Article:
CPB and PBS are offering scholarships for 20 filmmakers to attend the CPB/PBS Producers Academy Workshop to be held at the studios of WGBH Boston, from Saturday, June 21-Friday, June 27, 2008. The scholarship includes the cost of the workshop, accommodations and travel expenses.
Over a seven-day period, participants in the Producers Workshop will attend an intensive course that covers a range of production skills. The goal of the Producers Workshop is to encourage a diverse and talented group of producers who will create new and greater programming achievements in public broadcasting.
All interested applicants must submit the application by 5:00 pm eastern on Friday, April 4, 2008. Further details and application form can be found at:
Please contact Abbe Harris or Cara White for further information:
Call for Entries: 2008 Producers Guild of America Diversity Workshop
The Producers Guild of America is proud to announce its fourth annual producing workshop, “THE POWER OF DIVERSITY.” This workshop will draw upon a wide range of seminars and perspectives designed to foster the development of diverse voices in Television Comedy, One Hour Drama, Reality Television and Motion Pictures.
Up to twenty (20) participants will be encouraged to explore, create and refine creative visions and stories that reflect our diverse culture. Applicants may be at any stage of career development, from emerging creative voices to those well-established in their careers.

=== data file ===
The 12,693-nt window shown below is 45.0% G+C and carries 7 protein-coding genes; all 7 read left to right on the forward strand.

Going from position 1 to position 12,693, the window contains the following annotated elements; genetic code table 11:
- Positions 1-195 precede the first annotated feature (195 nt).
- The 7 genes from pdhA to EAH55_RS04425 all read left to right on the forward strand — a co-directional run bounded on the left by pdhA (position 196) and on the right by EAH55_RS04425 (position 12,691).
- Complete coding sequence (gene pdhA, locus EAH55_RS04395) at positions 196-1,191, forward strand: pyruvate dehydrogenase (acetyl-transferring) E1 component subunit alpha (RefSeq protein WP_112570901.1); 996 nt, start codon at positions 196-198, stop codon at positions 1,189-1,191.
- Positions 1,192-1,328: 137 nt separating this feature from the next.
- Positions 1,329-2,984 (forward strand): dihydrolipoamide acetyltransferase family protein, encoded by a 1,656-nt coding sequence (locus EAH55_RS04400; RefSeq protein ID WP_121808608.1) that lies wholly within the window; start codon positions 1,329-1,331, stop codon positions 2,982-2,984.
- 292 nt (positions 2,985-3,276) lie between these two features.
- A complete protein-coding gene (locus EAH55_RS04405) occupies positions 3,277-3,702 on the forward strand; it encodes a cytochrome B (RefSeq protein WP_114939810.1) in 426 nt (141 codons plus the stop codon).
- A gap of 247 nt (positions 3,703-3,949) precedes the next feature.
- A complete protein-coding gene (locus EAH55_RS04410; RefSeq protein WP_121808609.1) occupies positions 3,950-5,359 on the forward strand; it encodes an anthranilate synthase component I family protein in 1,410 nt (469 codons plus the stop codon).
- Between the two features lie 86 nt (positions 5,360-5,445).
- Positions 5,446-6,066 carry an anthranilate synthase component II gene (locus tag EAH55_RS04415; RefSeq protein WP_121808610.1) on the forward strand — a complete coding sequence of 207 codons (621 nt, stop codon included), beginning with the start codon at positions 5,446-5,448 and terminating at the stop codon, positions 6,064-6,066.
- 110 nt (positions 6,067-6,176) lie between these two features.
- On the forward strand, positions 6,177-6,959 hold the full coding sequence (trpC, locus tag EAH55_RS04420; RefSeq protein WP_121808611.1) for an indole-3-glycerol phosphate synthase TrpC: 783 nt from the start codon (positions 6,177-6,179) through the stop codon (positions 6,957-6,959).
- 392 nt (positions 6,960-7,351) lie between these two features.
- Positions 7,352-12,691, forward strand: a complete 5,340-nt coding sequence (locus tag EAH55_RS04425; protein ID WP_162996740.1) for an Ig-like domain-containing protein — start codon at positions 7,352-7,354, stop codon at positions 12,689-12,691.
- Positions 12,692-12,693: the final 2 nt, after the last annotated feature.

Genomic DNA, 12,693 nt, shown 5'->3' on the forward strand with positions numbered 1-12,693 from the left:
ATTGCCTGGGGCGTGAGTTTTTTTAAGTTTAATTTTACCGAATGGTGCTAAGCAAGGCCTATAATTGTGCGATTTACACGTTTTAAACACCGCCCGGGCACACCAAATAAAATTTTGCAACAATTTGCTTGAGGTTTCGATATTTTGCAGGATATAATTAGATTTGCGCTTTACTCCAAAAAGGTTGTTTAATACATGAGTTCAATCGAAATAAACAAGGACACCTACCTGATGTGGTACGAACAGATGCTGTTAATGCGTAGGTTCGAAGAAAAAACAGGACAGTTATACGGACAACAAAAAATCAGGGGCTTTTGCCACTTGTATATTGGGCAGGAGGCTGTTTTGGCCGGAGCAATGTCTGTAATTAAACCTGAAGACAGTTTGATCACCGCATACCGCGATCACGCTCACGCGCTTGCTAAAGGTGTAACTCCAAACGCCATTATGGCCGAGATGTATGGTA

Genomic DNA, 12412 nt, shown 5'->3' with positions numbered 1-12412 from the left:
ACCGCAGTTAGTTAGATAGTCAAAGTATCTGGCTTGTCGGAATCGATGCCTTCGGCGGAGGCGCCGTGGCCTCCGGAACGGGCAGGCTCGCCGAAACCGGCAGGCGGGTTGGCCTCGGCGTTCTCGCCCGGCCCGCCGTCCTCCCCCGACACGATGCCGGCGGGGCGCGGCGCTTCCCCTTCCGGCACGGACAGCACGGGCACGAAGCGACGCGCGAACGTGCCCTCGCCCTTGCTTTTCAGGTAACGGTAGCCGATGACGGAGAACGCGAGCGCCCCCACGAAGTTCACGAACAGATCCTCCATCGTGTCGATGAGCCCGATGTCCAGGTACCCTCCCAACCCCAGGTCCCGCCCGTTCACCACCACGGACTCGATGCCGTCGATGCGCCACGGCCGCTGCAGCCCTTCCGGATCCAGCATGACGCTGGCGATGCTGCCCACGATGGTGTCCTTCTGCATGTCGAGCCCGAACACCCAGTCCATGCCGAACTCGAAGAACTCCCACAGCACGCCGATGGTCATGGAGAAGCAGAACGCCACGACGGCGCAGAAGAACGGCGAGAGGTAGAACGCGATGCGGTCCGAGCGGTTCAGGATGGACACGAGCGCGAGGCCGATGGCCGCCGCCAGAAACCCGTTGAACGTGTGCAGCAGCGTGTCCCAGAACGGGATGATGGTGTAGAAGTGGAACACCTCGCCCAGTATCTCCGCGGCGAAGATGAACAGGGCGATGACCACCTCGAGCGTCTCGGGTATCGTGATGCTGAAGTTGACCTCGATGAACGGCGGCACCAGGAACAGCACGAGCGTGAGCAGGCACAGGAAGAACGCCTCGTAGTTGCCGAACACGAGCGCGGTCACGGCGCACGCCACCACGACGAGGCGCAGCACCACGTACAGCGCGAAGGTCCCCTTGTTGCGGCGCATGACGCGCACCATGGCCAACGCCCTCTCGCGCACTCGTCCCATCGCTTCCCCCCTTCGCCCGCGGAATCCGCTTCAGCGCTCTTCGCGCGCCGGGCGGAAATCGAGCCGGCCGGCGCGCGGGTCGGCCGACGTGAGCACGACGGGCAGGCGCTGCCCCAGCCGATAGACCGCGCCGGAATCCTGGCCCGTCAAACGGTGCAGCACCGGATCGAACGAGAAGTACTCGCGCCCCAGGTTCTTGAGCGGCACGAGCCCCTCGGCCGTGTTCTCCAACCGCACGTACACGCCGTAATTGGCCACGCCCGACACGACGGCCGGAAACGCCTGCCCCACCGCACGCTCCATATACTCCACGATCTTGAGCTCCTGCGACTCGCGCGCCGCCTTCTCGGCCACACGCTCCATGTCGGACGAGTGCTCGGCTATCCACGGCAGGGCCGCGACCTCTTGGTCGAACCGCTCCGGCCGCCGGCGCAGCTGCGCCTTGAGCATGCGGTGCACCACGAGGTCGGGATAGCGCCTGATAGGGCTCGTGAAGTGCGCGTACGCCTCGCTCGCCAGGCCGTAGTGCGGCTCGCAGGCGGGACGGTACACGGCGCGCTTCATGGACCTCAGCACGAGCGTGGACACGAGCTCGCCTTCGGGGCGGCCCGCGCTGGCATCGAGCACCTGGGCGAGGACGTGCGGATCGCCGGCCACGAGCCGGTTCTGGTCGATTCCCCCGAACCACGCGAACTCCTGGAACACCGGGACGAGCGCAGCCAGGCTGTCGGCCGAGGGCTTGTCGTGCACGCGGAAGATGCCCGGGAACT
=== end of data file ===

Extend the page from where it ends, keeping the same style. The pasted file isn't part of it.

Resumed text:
This year’s program provides a veritable “crash course” in producing, giving participants a comprehensive overview of the essential skills of the producing trade through a series of seminars and master classes with some of the top professionals working in film and television today, supported by one-on-one mentoring work with a member of the Producers Guild. Topics to be addressed include: writing, pitching, budgeting and scheduling, fundraising, marketing, and new media opportunities.
- Workshop call for entries is now open and closes on April 11th, 2008 at 5:00 pm.
- Applicants will be notified by April 25th, 2008
- Workshop sessions will take place throughout the month of May and June. If selected,